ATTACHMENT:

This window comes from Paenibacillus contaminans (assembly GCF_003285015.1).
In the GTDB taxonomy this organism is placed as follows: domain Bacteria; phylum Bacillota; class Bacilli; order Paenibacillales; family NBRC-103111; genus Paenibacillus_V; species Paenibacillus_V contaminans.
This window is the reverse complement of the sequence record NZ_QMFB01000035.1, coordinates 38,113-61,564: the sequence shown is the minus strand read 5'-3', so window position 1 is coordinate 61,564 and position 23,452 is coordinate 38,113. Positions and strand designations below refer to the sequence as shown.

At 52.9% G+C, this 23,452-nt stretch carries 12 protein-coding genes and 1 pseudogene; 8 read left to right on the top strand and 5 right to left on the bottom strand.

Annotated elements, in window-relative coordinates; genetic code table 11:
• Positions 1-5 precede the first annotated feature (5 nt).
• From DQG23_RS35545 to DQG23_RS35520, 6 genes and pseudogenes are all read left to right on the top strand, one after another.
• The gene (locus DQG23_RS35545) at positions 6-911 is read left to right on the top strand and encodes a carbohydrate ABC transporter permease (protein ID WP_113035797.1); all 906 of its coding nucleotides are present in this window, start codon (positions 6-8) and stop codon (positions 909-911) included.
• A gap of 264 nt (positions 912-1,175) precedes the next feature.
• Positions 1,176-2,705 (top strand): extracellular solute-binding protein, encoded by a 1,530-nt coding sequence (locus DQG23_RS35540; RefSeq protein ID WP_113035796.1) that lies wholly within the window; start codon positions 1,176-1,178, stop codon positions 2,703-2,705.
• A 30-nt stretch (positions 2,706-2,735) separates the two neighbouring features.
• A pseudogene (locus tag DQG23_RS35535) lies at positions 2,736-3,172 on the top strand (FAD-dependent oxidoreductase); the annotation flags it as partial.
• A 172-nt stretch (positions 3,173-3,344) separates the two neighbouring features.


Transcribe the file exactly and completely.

This window comes from Paenibacillus contaminans (assembly GCF_003285015.1).
In the GTDB taxonomy this organism is placed as follows: domain Bacteria; phylum Bacillota; class Bacilli; order Paenibacillales; family NBRC-103111; genus Paenibacillus_V; species Paenibacillus_V contaminans.
This window is the reverse complement of the sequence record NZ_QMFB01000035.1, coordinates 38,113-61,564: the sequence shown is the minus strand read 5'-3', so window position 1 is coordinate 61,564 and position 23,452 is coordinate 38,113. Positions and strand designations below refer to the sequence as shown.

At 52.9% G+C, this 23,452-nt stretch carries 12 protein-coding genes and 1 pseudogene; 8 read left to right on the top strand and 5 right to left on the bottom strand.

Annotated elements, in window-relative coordinates; genetic code table 11:
• Positions 1-5 precede the first annotated feature (5 nt).
• From DQG23_RS35545 to DQG23_RS35520, 6 genes and pseudogenes are all read left to right on the top strand, one after another.
• The gene (locus DQG23_RS35545) at positions 6-911 is read left to right on the top strand and encodes a carbohydrate ABC transporter permease (protein ID WP_113035797.1); all 906 of its coding nucleotides are present in this window, start codon (positions 6-8) and stop codon (positions 909-911) included.
• A gap of 264 nt (positions 912-1,175) precedes the next feature.
• Positions 1,176-2,705 (top strand): extracellular solute-binding protein, encoded by a 1,530-nt coding sequence (locus DQG23_RS35540; RefSeq protein ID WP_113035796.1) that lies wholly within the window; start codon positions 1,176-1,178, stop codon positions 2,703-2,705.
• A 30-nt stretch (positions 2,706-2,735) separates the two neighbouring features.
• A pseudogene (locus tag DQG23_RS35535) lies at positions 2,736-3,172 on the top strand (FAD-dependent oxidoreductase); the annotation flags it as partial.
• A 172-nt stretch (positions 3,173-3,344) separates the two neighbouring features.